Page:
By Jim Schutze
By Rachel Watts
By Lauren Drewes Daniels
By Anna Merlan
By Lee Escobedo
By Eric Nicholson
Harold Pinter scares people. His plays can be obtuse, his characters off-putting and brittle. He likes to juggle time, tossing conversations around in a scene so that some characters occupy one plane of reality, while others exist somewhere else. He writes in choppy, stream-of-consciousness riffs. And then there are the pauses. Long...silent...pauses. Leave them out and Pinter's plays would be only half as long.
The famous Pinter pauses serve his plays on two levels. They allow the audience to fill in the blanks, creating their own explanations for the strange things his characters say and do. And a pause here and there also can come as a refreshing respite, for audience and actors, amid all the rapid-fire talking his characters engage in.
In the 1971 mystery/drama Old Times, now getting a nifty staging by The WingSpan Theatre Company at the Bath House Cultural Center, Pinter's characters yak a blue streak about old movies, old songs and old lovers. Just who was whose lover is the mystery here.
At the opening of Act 1, a middle-aged husband and wife sit in their quiet country house by the sea, nervously awaiting the arrival of the wife's roommate, whom she hasn't seen in 20 years. The globetrotting businessman husband, Deeley (played by Rene Moreno), fires a barrage of questions at enigmatic wife Kate (Laura Yancey) about the old roomie, Anna (Susan Sargeant). Deeley forces Kate to admit that Anna was not just her closest friend in London when they were in their 20s, but her only friend.
Enter Anna, a striding, statuesque woman full of the confidence Kate seems to lack. She has arrived at the seaside cottage full of bluster about her life with a rich husband in a cliff-side villa in Taormina, Sicily. She joins Deeley in what sounds like congenial chitchat:
Anna: You have a wonderful casserole.
Anna: I mean, wife.
Aha, darker themes begin to emerge. Woven through the plink-plonk of ordinary-sounding conversation are suggestions of unsettling events of the past.
Old Times is a play about memory, how accurately people remember certain painful or embarrassing moments in their lives and how those moments may conveniently be rewritten through tricks of memory later on. "I was once interested in the arts," says Kate, wistfully, "but I can't remember which ones."
Anna seems to offer the key to understanding the play when she says, "There are some things one remembers that may never have happened."
So, should we believe that Deeley really picked up Anna years ago at The Wayfarers' bar, long before he was married? Was Anna masquerading as Kate that night, right down to borrowing Kate's underthings? Or did Kate flirt with Deeley at a showing of the 1947 IRA thriller Odd Man Out in a "flea pit" movie house? Or was it Anna she hit on at the movies?
There is a strong lesbian vibe between the old roommates. Taunting Kate in front of Deeley, Anna launches into a story about once bringing a man home from a bar to their flat and seducing him in the dark. But Kate surprises Anna by picking up the story, revealing that she replaced the passed-out Anna in bed, pretending to be the other woman as she had sex with the stranger. Was the man Deeley? Was he aware of the deception?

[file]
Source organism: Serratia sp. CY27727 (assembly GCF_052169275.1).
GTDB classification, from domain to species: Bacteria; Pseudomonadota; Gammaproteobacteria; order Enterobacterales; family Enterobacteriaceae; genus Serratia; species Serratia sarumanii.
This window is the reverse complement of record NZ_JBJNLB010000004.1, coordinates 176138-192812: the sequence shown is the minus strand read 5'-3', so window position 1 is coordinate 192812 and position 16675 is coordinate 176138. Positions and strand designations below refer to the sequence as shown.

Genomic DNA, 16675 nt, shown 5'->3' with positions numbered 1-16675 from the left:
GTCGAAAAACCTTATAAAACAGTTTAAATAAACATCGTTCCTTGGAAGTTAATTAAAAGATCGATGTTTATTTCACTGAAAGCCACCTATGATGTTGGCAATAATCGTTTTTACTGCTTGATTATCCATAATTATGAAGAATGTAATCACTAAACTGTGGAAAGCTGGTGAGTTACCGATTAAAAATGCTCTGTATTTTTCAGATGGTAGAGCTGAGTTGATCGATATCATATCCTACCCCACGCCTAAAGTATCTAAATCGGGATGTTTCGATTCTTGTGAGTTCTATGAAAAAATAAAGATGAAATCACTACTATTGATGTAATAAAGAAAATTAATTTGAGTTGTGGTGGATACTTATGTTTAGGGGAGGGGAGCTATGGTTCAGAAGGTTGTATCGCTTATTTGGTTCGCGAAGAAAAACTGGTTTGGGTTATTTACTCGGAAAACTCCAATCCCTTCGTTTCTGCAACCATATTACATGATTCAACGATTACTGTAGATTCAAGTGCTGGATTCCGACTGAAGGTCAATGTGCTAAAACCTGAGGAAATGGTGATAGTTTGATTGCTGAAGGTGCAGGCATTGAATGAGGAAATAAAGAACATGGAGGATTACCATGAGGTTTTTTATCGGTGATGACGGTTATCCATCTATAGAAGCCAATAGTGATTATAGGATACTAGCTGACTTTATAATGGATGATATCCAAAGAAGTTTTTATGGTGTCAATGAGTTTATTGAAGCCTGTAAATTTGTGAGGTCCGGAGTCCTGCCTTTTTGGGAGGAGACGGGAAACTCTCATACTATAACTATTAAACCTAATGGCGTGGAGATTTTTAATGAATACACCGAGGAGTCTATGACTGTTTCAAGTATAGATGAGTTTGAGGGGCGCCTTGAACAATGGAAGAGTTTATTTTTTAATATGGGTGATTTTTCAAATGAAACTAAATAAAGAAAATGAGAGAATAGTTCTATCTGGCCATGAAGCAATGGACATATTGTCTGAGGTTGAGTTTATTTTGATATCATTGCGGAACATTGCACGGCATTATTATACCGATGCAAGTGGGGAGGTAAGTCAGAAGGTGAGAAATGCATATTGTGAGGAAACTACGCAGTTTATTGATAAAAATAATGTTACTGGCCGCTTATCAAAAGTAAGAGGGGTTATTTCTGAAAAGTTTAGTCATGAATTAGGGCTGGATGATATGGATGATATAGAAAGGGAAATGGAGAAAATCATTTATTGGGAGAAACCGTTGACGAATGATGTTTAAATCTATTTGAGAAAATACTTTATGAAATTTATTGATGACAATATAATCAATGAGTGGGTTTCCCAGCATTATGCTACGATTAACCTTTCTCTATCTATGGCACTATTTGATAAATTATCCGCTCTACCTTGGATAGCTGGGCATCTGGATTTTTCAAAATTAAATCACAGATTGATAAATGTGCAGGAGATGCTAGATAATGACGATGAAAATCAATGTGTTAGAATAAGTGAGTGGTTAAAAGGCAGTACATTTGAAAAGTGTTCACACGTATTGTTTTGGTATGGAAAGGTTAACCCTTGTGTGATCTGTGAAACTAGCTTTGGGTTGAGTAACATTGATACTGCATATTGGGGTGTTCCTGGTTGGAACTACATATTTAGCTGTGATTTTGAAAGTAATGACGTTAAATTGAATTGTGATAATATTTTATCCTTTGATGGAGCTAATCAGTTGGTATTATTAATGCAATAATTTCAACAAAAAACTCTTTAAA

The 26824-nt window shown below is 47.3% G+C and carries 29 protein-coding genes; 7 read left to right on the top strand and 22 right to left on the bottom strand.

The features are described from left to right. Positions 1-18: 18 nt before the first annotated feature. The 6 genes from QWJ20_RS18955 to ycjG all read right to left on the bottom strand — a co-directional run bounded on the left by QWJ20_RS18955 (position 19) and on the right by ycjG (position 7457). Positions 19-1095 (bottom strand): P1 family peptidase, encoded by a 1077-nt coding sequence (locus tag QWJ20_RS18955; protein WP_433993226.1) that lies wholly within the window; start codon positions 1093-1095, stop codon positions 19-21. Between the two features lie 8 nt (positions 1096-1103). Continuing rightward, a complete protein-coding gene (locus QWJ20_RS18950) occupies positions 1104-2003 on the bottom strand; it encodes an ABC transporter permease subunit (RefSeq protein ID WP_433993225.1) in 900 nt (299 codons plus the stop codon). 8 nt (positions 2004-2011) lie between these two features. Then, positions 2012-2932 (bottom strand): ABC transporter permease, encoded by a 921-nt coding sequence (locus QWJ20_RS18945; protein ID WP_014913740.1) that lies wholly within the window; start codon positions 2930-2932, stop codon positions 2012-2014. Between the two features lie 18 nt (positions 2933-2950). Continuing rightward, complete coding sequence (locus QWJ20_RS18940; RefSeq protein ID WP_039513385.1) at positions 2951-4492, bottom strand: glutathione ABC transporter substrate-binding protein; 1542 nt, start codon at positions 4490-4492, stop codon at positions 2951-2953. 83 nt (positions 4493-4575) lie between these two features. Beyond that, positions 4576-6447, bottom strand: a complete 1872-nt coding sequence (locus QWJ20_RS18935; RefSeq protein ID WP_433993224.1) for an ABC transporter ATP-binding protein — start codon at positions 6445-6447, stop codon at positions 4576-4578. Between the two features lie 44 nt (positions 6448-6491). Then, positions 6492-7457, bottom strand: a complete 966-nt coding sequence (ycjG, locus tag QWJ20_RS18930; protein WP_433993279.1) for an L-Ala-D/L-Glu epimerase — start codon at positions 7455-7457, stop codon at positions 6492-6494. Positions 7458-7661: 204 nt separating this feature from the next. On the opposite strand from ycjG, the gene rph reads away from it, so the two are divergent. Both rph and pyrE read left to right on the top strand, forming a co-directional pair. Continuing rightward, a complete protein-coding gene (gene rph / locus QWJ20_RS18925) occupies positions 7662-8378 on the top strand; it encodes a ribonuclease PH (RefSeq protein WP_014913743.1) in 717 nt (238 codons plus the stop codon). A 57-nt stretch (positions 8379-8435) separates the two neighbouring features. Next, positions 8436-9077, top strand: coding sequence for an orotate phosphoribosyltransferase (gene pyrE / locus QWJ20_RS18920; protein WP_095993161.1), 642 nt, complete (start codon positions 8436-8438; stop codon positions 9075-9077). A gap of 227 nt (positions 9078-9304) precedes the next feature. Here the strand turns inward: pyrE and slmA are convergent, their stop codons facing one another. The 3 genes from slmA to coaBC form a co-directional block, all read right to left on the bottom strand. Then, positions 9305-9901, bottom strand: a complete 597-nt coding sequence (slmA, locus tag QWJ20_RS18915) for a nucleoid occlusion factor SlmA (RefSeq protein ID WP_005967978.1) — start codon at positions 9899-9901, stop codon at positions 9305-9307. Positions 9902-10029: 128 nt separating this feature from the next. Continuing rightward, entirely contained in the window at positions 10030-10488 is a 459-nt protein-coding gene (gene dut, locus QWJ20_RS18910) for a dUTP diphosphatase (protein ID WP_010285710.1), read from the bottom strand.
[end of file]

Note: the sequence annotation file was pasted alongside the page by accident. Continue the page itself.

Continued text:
As more is revealed about the threesome's past liaisons, Anna and Deeley compete for Kate's attention. Their duel consists of singing snatches of old songs--Blue Moon, I Get a Kick Out of You, These Foolish Things. A line or two from Smoke Gets in Your Eyes is more Pinter playfulness. In Old Times, the three characters seem to be looking at their past lives through layers of smoke, the details a little fuzzy around the edges.
Good stuff, but it takes paying close attention to get into Pinter's devious ways with words. Like the script's frequent references to that movie, Odd Man Out. A big hint that Kate and Anna were galpals? Or just a cute way for Pinter to illustrate that, in this play, one character always is excluded from whatever is taking place at any one moment in a scene?
Despite director Niki Flacks' able handling of the script and the excellent cast, the action does get static here and there. On Nick Brethauer's sparsely furnished set, which consists of two doors, two elephant-gray chaise longues and a long, low upstage bench, there aren't many places for the actors to go. And why are they fake-smoking real cigarettes? Why is there no liquid in the brandy snifter or coffee in the pot? They pour beverages and sip the air. More weirdness a Pinter play doesn't need.
Nothing wrong with the acting, however. It takes actors with some years and scars of life experience on them to get these parts right, and Yancey, Moreno and Sargeant do. These are good actors giving good performances in an extremely difficult play. They manage the British accents just fine.
Tall, blond Sargeant has a deep, sonorous voice that makes her both sexy and a little scary. Yancey has the toughest role as Kate, who says the fewest words but is the center of attention. At times she must remain onstage, standing silent and stock-still for long stretches, as the other two deliver long bits of staccato badinage. She gets her big moment at the end of the 90-minute play, turning ugly on Deeley and giving him what-for.